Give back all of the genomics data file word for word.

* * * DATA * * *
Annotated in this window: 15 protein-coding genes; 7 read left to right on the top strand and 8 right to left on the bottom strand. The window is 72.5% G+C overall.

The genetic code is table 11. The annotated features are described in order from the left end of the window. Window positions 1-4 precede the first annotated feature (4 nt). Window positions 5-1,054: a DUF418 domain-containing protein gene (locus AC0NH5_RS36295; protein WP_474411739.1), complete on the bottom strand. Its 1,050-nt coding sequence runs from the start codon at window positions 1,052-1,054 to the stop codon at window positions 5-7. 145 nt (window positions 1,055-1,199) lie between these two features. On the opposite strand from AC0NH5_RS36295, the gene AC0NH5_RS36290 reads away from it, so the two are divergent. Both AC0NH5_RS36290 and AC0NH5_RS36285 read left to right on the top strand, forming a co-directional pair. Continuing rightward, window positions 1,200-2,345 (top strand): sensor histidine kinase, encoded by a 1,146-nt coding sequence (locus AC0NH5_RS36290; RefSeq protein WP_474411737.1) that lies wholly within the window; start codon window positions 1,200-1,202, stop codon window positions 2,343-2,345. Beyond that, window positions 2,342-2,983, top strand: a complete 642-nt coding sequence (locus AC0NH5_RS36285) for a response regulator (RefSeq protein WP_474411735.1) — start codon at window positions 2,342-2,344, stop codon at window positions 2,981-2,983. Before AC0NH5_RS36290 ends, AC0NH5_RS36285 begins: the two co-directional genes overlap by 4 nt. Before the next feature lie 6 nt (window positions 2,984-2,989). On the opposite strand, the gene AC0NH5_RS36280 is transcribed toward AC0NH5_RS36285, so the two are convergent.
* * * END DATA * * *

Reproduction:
Annotated in this window: 15 protein-coding genes; 7 read left to right on the top strand and 8 right to left on the bottom strand. The window is 72.5% G+C overall.

The genetic code is table 11. The annotated features are described in order from the left end of the window. Window positions 1-4 precede the first annotated feature (4 nt). Window positions 5-1,054: a DUF418 domain-containing protein gene (locus AC0NH5_RS36295; protein WP_474411739.1), complete on the bottom strand. Its 1,050-nt coding sequence runs from the start codon at window positions 1,052-1,054 to the stop codon at window positions 5-7. 145 nt (window positions 1,055-1,199) lie between these two features. On the opposite strand from AC0NH5_RS36295, the gene AC0NH5_RS36290 reads away from it, so the two are divergent. Both AC0NH5_RS36290 and AC0NH5_RS36285 read left to right on the top strand, forming a co-directional pair. Continuing rightward, window positions 1,200-2,345 (top strand): sensor histidine kinase, encoded by a 1,146-nt coding sequence (locus AC0NH5_RS36290; RefSeq protein WP_474411737.1) that lies wholly within the window; start codon window positions 1,200-1,202, stop codon window positions 2,343-2,345. Beyond that, window positions 2,342-2,983, top strand: a complete 642-nt coding sequence (locus AC0NH5_RS36285) for a response regulator (RefSeq protein WP_474411735.1) — start codon at window positions 2,342-2,344, stop codon at window positions 2,981-2,983. Before AC0NH5_RS36290 ends, AC0NH5_RS36285 begins: the two co-directional genes overlap by 4 nt. Before the next feature lie 6 nt (window positions 2,984-2,989). On the opposite strand, the gene AC0NH5_RS36280 is transcribed toward AC0NH5_RS36285, so the two are convergent.